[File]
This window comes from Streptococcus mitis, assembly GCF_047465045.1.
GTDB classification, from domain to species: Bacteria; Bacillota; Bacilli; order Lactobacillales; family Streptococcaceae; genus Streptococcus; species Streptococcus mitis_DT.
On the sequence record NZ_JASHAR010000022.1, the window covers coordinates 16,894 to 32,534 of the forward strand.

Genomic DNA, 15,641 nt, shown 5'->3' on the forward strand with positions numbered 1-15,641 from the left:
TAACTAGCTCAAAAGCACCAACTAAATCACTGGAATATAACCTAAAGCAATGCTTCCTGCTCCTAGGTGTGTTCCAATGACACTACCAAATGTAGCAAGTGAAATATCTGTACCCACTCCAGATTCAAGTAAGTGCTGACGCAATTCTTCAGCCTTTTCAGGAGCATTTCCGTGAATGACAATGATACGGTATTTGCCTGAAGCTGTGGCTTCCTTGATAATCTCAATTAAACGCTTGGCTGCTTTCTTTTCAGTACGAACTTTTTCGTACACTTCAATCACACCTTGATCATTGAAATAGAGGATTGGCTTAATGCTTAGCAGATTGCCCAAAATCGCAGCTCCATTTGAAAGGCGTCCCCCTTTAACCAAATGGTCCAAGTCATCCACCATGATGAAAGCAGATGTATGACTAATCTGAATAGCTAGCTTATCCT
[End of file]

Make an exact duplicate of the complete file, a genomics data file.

This window comes from Streptococcus mitis, assembly GCF_047465045.1.
GTDB classification, from domain to species: Bacteria; Bacillota; Bacilli; order Lactobacillales; family Streptococcaceae; genus Streptococcus; species Streptococcus mitis_DT.
On the sequence record NZ_JASHAR010000022.1, the window covers coordinates 16,894 to 32,534 of the forward strand.

Genomic DNA, 15,641 nt, shown 5'->3' on the forward strand with positions numbered 1-15,641 from the left:
TAACTAGCTCAAAAGCACCAACTAAATCACTGGAATATAACCTAAAGCAATGCTTCCTGCTCCTAGGTGTGTTCCAATGACACTACCAAATGTAGCAAGTGAAATATCTGTACCCACTCCAGATTCAAGTAAGTGCTGACGCAATTCTTCAGCCTTTTCAGGAGCATTTCCGTGAATGACAATGATACGGTATTTGCCTGAAGCTGTGGCTTCCTTGATAATCTCAATTAAACGCTTGGCTGCTTTCTTTTCAGTACGAACTTTTTCGTACACTTCAATCACACCTTGATCATTGAAATAGAGGATTGGCTTAATGCTTAGCAGATTGCCCAAAATCGCAGCTCCATTTGAAAGGCGTCCCCCTTTAACCAAATGGTCCAAGTCATCCACCATGATGAAAGCAGATGTATGACTAATCTGAATAGCTAGCTTATCCT